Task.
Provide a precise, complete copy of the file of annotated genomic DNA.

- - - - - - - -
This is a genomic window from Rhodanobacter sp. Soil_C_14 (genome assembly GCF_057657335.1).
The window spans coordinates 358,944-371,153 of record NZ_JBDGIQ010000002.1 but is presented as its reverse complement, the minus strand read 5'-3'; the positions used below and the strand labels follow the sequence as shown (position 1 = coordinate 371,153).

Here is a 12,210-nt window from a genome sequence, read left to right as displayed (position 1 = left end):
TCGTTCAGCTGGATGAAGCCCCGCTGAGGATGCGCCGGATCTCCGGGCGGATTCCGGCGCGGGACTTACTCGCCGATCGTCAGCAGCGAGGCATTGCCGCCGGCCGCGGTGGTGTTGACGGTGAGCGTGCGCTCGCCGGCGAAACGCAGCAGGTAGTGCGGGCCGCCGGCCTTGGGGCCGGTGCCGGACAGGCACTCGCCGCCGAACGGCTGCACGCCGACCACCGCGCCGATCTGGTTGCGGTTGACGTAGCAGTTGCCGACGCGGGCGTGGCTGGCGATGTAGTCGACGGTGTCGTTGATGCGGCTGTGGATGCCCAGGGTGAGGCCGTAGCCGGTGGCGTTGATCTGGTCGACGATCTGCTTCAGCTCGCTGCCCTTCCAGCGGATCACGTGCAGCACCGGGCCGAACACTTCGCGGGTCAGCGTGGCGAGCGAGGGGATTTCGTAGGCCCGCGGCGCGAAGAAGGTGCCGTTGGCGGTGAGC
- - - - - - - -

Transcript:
This is a genomic window from Rhodanobacter sp. Soil_C_14 (genome assembly GCF_057657335.1).
The window spans coordinates 358,944-371,153 of record NZ_JBDGIQ010000002.1 but is presented as its reverse complement, the minus strand read 5'-3'; the positions used below and the strand labels follow the sequence as shown (position 1 = coordinate 371,153).

Here is a 12,210-nt window from a genome sequence, read left to right as displayed (position 1 = left end):
TCGTTCAGCTGGATGAAGCCCCGCTGAGGATGCGCCGGATCTCCGGGCGGATTCCGGCGCGGGACTTACTCGCCGATCGTCAGCAGCGAGGCATTGCCGCCGGCCGCGGTGGTGTTGACGGTGAGCGTGCGCTCGCCGGCGAAACGCAGCAGGTAGTGCGGGCCGCCGGCCTTGGGGCCGGTGCCGGACAGGCACTCGCCGCCGAACGGCTGCACGCCGACCACCGCGCCGATCTGGTTGCGGTTGACGTAGCAGTTGCCGACGCGGGCGTGGCTGGCGATGTAGTCGACGGTGTCGTTGATGCGGCTGTGGATGCCCAGGGTGAGGCCGTAGCCGGTGGCGTTGATCTGGTCGACGATCTGCTTCAGCTCGCTGCCCTTCCAGCGGATCACGTGCAGCACCGGGCCGAACACTTCGCGGGTCAGCGTGGCGAGCGAGGGGATTTCGTAGGCCCGCGGCGCGAAGAAGGTGCCGTTGGCGGTGAGC